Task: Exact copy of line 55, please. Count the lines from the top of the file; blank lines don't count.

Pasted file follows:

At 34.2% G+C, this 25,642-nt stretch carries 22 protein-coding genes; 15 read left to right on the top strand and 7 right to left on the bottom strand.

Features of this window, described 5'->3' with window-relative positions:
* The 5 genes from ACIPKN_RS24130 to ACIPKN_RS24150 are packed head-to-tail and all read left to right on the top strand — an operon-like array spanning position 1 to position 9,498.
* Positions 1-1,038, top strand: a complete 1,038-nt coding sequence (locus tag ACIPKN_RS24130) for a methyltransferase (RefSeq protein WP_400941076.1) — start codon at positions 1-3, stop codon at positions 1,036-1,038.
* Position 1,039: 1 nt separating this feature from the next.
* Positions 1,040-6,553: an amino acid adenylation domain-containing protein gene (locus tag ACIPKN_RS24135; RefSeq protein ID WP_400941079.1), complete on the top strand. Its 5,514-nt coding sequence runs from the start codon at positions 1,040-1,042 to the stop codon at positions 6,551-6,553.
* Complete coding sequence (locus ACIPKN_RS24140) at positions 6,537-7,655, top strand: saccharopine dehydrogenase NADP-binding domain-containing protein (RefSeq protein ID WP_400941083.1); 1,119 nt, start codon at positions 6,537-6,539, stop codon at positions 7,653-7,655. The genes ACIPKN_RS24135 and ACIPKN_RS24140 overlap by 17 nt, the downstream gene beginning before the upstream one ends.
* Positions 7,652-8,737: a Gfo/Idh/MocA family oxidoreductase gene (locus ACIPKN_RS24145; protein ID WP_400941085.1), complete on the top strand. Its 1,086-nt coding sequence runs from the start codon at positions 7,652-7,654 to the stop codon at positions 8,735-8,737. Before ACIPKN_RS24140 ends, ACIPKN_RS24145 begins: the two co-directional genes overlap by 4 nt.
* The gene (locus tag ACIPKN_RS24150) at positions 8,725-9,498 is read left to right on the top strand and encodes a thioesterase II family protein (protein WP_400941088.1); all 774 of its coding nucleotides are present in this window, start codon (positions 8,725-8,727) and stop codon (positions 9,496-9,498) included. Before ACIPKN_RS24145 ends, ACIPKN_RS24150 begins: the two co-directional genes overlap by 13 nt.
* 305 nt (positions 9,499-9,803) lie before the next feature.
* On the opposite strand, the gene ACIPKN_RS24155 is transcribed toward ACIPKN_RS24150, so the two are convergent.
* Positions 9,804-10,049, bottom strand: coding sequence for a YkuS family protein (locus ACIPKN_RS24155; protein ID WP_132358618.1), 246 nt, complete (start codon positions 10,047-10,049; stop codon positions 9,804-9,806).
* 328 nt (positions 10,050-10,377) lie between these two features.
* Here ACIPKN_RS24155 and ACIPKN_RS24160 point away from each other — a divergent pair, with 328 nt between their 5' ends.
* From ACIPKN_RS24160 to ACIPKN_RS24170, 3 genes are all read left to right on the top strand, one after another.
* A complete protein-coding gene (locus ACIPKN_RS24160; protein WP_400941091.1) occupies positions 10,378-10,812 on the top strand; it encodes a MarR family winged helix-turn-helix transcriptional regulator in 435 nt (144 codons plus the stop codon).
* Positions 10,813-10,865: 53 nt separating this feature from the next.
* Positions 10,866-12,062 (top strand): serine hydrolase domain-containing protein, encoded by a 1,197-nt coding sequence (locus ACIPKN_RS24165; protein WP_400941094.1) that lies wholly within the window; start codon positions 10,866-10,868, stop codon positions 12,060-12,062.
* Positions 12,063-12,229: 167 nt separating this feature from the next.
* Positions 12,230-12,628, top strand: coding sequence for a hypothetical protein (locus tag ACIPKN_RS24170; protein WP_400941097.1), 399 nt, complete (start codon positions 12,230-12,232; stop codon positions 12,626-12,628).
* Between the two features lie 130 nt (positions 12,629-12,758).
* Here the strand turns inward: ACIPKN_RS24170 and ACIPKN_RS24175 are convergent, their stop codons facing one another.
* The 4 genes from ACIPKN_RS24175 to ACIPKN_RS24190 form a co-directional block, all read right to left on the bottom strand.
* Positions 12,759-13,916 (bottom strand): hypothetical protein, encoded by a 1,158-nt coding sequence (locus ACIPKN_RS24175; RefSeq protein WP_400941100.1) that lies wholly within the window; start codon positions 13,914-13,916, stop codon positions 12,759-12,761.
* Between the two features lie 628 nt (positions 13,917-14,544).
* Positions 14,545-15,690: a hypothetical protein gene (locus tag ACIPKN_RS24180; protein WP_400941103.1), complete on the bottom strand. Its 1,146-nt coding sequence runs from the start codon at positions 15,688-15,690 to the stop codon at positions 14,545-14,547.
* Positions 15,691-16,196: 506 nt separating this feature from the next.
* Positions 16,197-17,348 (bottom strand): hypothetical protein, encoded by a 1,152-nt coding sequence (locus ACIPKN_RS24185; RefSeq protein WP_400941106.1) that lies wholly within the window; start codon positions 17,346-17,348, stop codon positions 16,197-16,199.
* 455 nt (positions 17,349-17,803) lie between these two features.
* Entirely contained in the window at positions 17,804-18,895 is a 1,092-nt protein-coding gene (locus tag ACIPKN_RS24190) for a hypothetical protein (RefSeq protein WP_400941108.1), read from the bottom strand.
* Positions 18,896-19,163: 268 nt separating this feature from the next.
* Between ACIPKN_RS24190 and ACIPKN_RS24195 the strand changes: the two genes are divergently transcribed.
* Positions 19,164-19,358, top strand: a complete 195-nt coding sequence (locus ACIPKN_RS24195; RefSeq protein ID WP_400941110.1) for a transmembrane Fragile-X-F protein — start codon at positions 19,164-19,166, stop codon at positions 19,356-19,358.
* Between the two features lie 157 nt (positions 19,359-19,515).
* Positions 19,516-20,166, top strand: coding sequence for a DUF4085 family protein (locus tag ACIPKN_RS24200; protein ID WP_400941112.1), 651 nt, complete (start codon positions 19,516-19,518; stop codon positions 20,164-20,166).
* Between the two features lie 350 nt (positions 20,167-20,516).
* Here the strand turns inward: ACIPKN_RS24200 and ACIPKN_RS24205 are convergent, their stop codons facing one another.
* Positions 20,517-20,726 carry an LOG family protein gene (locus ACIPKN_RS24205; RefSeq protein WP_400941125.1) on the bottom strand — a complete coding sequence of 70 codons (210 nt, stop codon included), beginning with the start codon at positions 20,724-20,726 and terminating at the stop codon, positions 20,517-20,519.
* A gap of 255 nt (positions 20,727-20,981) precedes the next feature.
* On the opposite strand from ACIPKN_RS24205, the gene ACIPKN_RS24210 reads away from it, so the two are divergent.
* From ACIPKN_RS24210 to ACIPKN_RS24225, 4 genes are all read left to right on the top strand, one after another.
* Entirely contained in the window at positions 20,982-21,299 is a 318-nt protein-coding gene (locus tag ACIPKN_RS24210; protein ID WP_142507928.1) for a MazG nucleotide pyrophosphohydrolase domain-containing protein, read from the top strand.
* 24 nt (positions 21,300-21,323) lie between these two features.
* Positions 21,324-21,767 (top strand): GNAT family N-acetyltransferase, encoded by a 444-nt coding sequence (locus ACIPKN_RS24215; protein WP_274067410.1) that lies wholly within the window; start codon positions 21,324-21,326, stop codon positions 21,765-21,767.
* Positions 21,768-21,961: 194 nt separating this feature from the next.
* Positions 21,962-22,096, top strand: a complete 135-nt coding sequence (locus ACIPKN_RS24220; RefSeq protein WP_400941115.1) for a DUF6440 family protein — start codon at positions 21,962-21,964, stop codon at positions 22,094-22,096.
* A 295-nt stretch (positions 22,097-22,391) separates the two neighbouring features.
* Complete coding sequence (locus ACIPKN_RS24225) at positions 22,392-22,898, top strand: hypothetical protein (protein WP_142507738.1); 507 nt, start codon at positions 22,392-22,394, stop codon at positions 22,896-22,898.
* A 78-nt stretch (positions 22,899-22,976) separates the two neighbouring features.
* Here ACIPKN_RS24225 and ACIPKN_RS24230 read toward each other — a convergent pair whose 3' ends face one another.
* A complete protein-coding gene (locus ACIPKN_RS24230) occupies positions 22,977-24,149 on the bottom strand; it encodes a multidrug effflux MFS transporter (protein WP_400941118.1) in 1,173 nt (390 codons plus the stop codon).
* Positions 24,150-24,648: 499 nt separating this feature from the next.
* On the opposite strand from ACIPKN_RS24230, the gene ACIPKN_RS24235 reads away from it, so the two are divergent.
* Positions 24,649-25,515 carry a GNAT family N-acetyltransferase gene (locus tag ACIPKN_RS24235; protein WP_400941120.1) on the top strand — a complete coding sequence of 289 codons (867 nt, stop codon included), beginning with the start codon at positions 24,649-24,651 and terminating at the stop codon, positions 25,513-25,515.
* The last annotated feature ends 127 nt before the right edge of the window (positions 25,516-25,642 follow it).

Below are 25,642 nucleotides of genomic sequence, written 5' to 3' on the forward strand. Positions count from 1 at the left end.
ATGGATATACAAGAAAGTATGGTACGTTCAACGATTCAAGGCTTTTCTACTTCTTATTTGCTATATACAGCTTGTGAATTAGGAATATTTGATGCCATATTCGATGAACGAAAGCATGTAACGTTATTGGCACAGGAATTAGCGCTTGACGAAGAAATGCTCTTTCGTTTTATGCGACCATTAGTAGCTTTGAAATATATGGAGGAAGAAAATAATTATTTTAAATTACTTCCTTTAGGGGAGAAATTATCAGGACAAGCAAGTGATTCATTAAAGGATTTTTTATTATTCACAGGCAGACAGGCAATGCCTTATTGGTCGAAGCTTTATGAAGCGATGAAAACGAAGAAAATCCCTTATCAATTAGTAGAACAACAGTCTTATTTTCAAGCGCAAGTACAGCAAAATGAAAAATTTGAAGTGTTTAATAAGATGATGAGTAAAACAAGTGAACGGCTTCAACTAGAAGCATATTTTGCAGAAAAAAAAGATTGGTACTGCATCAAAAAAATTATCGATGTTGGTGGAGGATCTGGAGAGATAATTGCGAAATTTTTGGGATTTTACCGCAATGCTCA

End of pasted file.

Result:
* The last annotated feature ends 127 nt before the right edge of the window (positions 25,516-25,642 follow it).